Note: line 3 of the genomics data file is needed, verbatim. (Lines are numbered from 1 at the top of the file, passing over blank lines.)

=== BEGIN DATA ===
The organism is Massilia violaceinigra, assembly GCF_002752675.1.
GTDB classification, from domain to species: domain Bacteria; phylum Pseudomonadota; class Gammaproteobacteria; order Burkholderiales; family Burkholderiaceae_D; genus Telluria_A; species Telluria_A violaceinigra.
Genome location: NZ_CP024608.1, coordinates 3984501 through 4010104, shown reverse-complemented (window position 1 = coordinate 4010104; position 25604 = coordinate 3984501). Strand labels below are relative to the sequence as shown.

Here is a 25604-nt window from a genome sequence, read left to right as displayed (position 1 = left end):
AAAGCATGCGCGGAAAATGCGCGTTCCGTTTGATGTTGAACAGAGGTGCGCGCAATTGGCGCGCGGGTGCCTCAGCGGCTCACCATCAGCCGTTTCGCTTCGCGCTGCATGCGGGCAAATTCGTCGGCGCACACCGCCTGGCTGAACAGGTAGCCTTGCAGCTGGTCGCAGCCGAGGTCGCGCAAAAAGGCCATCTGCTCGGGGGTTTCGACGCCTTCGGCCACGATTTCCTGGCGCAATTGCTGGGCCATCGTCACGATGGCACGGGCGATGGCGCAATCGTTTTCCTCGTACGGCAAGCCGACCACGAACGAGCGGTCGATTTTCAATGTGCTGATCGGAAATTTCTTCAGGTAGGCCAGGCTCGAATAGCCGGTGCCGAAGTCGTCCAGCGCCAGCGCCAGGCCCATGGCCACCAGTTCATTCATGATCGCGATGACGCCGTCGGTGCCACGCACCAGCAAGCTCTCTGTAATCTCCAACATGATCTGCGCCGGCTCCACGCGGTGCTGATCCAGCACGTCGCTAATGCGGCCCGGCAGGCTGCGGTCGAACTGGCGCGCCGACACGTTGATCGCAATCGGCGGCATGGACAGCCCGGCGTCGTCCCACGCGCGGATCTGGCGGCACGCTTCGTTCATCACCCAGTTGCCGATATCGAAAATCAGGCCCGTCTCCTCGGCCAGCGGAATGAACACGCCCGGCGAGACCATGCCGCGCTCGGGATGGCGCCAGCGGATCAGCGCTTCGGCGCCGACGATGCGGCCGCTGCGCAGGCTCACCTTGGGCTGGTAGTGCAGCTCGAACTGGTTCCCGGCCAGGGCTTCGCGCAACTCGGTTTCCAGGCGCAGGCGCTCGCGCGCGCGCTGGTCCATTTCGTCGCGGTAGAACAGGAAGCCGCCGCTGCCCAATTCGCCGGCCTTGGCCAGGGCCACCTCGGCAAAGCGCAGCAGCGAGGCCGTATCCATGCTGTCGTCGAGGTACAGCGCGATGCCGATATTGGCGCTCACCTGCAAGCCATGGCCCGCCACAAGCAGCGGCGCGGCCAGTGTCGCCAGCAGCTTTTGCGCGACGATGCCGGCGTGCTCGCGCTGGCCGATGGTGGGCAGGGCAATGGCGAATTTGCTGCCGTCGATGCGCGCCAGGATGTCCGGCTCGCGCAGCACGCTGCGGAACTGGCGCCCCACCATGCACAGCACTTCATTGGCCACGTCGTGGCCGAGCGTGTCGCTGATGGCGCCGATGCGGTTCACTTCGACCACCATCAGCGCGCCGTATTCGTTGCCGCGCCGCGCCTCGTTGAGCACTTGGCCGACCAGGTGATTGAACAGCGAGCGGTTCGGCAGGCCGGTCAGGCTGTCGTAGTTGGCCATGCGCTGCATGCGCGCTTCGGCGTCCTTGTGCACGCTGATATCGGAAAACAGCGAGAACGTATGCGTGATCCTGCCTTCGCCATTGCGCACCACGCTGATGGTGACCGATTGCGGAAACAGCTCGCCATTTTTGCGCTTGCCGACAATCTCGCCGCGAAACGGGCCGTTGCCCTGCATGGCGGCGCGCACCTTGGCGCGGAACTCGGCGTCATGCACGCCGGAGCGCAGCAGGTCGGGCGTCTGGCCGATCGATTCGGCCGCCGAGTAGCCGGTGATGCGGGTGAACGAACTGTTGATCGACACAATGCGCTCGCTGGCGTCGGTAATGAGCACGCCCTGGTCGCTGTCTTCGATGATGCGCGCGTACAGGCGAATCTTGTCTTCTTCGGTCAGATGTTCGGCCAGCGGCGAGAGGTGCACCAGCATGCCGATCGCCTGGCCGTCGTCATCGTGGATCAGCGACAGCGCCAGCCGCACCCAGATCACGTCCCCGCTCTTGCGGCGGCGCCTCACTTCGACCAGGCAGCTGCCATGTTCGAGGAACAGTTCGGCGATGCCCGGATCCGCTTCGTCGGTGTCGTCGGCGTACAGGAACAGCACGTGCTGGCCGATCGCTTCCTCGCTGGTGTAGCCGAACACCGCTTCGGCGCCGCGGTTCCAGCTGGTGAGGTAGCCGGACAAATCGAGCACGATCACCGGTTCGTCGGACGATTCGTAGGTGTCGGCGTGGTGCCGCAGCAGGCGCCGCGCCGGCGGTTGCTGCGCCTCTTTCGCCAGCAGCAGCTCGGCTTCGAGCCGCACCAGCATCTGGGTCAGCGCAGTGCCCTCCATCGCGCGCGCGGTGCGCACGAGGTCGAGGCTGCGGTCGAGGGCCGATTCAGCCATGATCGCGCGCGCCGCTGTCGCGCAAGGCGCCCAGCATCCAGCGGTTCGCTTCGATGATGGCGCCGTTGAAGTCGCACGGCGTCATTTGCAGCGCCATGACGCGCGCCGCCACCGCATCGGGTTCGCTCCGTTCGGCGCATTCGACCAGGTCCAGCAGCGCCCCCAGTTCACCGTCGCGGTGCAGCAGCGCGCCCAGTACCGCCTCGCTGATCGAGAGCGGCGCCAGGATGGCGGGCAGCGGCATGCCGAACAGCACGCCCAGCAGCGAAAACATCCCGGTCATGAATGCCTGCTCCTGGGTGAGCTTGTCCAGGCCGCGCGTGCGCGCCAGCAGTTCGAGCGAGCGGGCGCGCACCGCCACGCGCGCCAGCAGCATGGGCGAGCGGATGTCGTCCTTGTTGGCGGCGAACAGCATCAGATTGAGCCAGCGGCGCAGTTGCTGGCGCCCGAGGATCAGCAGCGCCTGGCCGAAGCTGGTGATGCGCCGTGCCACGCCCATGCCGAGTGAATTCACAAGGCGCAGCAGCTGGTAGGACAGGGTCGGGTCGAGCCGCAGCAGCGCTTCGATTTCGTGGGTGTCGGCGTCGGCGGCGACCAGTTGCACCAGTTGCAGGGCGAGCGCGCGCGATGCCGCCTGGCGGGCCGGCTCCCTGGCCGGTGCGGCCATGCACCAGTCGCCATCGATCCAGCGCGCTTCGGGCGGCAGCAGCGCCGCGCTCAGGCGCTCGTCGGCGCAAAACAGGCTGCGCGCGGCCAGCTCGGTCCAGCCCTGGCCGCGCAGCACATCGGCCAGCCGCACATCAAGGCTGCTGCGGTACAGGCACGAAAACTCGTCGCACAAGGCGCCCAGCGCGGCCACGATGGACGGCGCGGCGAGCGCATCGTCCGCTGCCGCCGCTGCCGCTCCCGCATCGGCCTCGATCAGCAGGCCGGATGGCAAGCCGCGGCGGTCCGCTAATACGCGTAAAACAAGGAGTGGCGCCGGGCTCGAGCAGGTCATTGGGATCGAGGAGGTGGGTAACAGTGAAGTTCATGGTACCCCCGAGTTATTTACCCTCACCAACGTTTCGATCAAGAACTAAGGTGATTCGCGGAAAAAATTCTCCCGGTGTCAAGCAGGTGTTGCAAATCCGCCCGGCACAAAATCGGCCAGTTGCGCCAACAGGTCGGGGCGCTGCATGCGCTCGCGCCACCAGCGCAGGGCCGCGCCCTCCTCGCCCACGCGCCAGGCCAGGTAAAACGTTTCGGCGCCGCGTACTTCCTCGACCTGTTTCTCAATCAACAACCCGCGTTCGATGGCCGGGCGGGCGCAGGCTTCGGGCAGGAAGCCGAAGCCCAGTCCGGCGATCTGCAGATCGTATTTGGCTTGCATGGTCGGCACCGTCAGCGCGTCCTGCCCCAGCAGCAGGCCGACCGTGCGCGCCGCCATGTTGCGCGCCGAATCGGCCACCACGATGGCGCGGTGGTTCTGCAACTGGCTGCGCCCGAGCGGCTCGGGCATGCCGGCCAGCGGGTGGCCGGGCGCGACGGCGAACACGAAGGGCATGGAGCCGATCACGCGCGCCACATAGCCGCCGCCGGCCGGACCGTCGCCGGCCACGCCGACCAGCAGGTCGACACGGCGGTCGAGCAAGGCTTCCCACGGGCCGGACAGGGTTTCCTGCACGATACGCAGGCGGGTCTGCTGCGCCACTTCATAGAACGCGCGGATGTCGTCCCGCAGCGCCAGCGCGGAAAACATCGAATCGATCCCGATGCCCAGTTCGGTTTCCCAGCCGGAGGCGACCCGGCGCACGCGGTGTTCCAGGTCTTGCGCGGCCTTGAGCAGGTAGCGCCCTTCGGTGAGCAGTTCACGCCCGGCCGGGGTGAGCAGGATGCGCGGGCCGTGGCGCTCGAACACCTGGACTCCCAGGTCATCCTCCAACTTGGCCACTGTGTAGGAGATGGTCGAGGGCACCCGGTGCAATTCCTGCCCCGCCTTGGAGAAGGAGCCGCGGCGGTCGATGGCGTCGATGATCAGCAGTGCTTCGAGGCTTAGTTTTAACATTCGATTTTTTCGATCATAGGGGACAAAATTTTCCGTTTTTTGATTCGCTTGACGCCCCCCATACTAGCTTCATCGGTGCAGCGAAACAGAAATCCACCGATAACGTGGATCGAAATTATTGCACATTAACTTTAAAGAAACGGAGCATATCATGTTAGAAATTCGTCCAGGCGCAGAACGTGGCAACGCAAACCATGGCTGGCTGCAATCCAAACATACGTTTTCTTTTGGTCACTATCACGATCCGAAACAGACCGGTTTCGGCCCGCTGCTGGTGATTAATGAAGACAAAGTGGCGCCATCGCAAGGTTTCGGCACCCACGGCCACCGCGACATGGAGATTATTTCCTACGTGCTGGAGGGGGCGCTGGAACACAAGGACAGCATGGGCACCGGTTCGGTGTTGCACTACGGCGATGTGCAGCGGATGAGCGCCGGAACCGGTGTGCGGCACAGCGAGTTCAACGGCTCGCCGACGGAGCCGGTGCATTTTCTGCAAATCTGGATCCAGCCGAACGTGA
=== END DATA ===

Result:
Genome location: NZ_CP024608.1, coordinates 3984501 through 4010104, shown reverse-complemented (window position 1 = coordinate 4010104; position 25604 = coordinate 3984501). Strand labels below are relative to the sequence as shown.